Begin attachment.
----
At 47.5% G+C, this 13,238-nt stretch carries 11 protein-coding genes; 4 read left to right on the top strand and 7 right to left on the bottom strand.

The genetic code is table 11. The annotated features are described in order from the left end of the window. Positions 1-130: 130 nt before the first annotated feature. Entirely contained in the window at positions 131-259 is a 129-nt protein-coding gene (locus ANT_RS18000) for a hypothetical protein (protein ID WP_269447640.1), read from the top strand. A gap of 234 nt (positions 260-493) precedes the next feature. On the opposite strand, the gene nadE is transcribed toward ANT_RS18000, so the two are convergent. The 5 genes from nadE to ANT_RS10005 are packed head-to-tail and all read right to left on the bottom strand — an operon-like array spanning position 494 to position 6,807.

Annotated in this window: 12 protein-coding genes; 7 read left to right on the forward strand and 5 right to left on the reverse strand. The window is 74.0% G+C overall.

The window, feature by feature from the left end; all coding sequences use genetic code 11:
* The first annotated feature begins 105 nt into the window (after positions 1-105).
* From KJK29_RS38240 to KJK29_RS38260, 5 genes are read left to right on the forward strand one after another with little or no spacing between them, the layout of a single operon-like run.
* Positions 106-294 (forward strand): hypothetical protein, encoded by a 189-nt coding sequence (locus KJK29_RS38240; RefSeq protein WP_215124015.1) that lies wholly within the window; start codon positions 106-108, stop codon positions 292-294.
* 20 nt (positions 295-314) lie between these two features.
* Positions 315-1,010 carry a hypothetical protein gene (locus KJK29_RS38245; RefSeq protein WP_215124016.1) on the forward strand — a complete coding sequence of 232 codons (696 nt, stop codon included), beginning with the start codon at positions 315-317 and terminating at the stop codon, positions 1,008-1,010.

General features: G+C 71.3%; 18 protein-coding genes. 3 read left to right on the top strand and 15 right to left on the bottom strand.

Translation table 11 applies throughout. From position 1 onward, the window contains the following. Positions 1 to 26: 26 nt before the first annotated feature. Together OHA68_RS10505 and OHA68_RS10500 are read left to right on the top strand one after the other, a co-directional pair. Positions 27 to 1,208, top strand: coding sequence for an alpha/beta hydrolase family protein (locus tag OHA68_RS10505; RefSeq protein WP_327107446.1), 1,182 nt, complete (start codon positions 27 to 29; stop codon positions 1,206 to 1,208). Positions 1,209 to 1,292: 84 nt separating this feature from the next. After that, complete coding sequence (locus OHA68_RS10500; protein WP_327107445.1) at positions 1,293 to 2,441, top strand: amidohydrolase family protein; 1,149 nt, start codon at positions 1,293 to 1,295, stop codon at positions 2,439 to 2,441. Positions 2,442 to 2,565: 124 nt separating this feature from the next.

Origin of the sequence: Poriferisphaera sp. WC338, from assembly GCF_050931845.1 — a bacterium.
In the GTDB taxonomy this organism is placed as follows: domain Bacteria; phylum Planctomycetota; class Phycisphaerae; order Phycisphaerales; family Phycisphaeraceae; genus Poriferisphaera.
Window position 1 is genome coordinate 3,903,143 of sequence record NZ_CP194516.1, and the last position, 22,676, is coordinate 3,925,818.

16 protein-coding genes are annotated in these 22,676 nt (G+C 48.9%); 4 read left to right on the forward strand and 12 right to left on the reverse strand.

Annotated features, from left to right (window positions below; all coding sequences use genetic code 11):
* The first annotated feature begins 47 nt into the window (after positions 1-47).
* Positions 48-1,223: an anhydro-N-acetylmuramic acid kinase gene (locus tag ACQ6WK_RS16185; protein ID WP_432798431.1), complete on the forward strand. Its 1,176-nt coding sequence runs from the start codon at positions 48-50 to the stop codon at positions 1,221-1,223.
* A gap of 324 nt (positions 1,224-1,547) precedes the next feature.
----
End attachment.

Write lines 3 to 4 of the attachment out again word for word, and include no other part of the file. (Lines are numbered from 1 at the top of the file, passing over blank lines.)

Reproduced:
Annotated in this window: 12 protein-coding genes; 7 read left to right on the forward strand and 5 right to left on the reverse strand. The window is 74.0% G+C overall.

The window, feature by feature from the left end; all coding sequences use genetic code 11: